The barriers our initiative could face are perhaps corruption of the leaders who could bribe people to not manifest, or even the use of force by the police facing the protesters. By having people from all fields, the initiative would be immunized on the legal aspect, with lawyers telling us how we can protest and which rules are present in order not to break them, or engineers could plan where to sit in order to create the most pressure (car traffic and so on). Opportunities could be negotiating with some politicians that are not convinced by the extension and use their expertise to overrule the decisions already made.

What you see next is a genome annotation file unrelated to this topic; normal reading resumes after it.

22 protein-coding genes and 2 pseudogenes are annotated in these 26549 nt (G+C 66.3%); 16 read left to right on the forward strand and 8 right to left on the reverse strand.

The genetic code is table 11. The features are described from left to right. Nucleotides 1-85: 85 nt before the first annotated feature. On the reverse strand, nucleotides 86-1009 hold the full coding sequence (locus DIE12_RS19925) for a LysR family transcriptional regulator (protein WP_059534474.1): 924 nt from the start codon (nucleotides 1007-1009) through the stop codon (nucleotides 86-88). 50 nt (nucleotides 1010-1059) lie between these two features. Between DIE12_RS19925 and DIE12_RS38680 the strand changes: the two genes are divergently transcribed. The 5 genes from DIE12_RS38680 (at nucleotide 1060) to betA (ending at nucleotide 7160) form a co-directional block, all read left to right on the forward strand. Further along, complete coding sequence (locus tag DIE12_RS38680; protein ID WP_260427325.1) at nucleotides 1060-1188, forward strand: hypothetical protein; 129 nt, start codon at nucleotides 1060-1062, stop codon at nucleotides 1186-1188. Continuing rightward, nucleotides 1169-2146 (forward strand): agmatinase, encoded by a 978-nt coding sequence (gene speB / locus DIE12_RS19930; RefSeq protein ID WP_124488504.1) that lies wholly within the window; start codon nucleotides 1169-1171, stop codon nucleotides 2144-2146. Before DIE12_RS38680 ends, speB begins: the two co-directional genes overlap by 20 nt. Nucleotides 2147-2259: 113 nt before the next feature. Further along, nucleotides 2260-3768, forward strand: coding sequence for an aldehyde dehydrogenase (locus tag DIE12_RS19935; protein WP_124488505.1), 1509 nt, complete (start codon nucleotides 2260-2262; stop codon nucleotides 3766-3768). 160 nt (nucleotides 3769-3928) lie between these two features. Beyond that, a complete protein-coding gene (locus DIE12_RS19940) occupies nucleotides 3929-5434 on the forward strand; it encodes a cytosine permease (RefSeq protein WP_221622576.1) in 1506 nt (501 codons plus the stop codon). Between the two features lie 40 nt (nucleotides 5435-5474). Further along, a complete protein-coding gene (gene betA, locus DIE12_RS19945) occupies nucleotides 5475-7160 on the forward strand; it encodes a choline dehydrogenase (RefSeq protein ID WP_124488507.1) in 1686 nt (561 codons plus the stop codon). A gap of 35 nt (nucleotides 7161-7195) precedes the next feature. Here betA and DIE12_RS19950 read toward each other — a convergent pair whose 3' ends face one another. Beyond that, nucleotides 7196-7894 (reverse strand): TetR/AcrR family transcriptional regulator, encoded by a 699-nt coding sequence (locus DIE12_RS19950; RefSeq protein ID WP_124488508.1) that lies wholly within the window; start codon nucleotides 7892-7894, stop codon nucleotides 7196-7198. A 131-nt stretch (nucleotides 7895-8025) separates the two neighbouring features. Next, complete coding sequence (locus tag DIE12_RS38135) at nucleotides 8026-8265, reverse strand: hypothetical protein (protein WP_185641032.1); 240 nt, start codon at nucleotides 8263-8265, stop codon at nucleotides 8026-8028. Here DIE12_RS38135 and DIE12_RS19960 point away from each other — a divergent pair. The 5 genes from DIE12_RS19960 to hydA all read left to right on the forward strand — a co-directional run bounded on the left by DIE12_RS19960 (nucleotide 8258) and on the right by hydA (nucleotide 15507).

The only metric or indicator that could measure the success of our initiative is the organization of elections before 2017, translated by an appeal to the decision already made and overruling it. It is extremely crucial because it’s the only way to measure the effectiveness of the initiative because the demand is one; return the power to the people, by the people, through elections, to bring into account the offenders of the constitution that shapes the lives of all Lebanese. Elections are a fundamental right of each and every citizen, which should not be, in any way, taken away from them.